Cassidy Megan is dressed up. She walks through the Cunard Centre’s doors with gentle poise in her shiny black heels. She’s quiet, holding her head high with confidence. She practiced her entrance an hour before at a friend’s, along with touching up her lipstick and smoothing flyaway hairs.

The volunteer at the door, headset on and checklist in hand, lights up when Cassidy and her mother Angela appear.

“Ah, Cassidy Megan. Good to see you again. Table 39 tonight,” she says, checking her name off the guest list. She points to the far corner of the room: coat check.

The annual Family SOS awards are full of sweaty handshakes and musty cologne. Middle-aged men circulate business cards from their suit pockets mid-laughter. Women flock to silent auction tables, chequebooks in hand, bidding on salon certificates and hockey jerseys. The gala raises money to help Nova Scotia families become stronger and healthier.

Cassidy weaves through the sea of black ties and hands her coat to another volunteer. The small receipt, handed to her in return, slips out of her hand. Her knees, bending to the floor, make her dress puff out in a circle of purple and green flowery perfection. Only a few seconds pass before she heard the sound of a teenage girl’s worst fear.

The rip of fabric.

A five-inch, red heel pierced the bottom-right side of Cassidy’s dress. It created a misshapen oval in the mesh-like tulle. A middle-aged woman with curly blonde tresses, wearing a tight black dress, looks down to remove her shoe. In a rush, she doesn’t give Cassidy any sort of apology. She passes by to greet a couple standing to the side drinking wine. Everyone around Cassidy noticed.

Her mother, Angela, has a moment of panic. “Don’t move,” she mouths to her daughter. Cassidy slowly stands up, exchanging a worried look with Angela, not knowing what to say. In a vertical position the rip is much more gaping.

Angela scurries to find someone who can sew. Cassidy’s first pay cheque, two weeks of work, paid for this and another dress. Angela wants to fix it, not wanting half the money to go to waste.

Cassidy considers for a minute; is this something to really stress about? She’s receiving the Courage to Give Back Award for inspiring youth in Halifax. Her speech needs to be practiced before going onstage. People need to be greeted.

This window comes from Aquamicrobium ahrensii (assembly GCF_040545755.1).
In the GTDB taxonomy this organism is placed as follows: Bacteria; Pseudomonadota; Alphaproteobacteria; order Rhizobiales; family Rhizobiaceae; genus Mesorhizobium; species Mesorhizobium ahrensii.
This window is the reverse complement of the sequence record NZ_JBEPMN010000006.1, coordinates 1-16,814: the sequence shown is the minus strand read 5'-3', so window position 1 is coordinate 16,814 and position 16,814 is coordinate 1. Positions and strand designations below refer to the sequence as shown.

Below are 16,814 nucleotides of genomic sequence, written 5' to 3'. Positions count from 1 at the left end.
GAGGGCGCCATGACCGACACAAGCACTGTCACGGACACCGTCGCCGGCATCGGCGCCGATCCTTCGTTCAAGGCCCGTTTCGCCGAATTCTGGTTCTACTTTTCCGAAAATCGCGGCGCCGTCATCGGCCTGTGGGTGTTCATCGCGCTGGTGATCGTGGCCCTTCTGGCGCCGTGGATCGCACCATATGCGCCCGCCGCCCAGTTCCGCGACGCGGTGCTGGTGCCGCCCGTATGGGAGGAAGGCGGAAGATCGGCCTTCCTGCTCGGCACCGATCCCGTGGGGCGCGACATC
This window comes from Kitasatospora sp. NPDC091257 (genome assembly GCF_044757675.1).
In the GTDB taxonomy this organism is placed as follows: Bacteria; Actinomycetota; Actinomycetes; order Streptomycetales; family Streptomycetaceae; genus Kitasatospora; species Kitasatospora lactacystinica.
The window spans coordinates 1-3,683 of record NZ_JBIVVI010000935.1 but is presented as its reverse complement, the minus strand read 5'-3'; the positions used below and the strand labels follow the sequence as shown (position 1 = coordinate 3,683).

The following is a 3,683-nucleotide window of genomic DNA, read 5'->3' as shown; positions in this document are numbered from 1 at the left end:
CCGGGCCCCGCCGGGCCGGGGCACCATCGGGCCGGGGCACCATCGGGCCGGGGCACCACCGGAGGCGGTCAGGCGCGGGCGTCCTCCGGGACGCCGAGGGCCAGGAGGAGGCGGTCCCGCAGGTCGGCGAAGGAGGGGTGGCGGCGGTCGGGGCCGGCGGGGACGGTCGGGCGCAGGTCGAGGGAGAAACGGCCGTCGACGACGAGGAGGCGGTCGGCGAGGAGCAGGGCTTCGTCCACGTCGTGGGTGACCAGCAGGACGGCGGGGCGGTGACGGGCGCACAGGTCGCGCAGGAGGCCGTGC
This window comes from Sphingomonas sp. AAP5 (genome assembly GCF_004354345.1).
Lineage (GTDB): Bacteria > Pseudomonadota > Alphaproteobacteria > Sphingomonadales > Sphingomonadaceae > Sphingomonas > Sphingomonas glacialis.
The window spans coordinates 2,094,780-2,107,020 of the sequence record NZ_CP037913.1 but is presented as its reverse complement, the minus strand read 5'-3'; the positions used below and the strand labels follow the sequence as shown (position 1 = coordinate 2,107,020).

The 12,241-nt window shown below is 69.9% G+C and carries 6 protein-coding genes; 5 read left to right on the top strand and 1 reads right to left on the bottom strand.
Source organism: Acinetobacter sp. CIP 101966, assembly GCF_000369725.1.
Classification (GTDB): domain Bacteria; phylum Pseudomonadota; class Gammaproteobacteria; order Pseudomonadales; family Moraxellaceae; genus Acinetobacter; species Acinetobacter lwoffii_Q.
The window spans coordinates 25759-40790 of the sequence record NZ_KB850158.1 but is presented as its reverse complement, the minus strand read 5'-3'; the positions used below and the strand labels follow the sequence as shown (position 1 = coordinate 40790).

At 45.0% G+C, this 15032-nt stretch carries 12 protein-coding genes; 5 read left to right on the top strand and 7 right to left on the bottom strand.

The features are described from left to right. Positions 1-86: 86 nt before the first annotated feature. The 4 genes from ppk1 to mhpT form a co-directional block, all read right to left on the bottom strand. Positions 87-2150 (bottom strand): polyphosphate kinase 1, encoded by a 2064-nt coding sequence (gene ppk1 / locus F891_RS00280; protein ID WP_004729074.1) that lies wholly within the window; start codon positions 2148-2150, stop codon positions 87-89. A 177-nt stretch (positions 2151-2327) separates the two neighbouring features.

She covers the rip with her purse, which is the size of a small dog and big enough to hide it. She calmly walks on. The rip is never mentioned or noticed again. She accepts her award with an elegant speech and standing ovation. What would be disastrous to another teen was a small inconvenience to Cassidy, who has bigger and better things to think about.

Cassidy sits with her knees pulled up to her stomach, underneath a blanket on a worn-down couch in her living room. An inner chill settles in her bones and muscles. She pulls herself close for body heat. Her fingers curl tightly around her teacup like a protective clasp. She rarely complains she’s uncomfortable. She wouldn’t want you to worry. In her home, she lets her body become fragile.

Underneath her soft brunette bangs and freckles, Cassidy is smiling. She speaks thoughtfully, carefully constructing her next sentence. This doesn’t mean she can’t crack a joke or two, or yell “sugarpops!” when she accidentally drops something on the floor. Cassidy likes to joke, despite her health problems. She has epilepsy, a neurological disorder causing unpredictable seizures.

Diagnosed at seven, Cassidy was in denial. When her parents told her grandmother, she was angry. She realized she didn’t want it. She felt no one could understand her sickness and was scared and alone.

No one needed to know either, especially her friends. She feared being exiled and labeled as weird. She thought they might make fun of her and not want to be her friend.

The walls and nearby tables are full of family photos and mementos. Dishes are left undone. Papers, schedules and daybooks are scattered over the kitchen counter. The family dog, Dexter, runs frantically around with a cone on his head. Bailey the cat follows with her eyes, trying to keep up while schmoozing for attention. Angela, her mother, makes a few calls and organizes the fridge. Between meetings, she usually finds time to plan a family meal. The house looks and feels busy.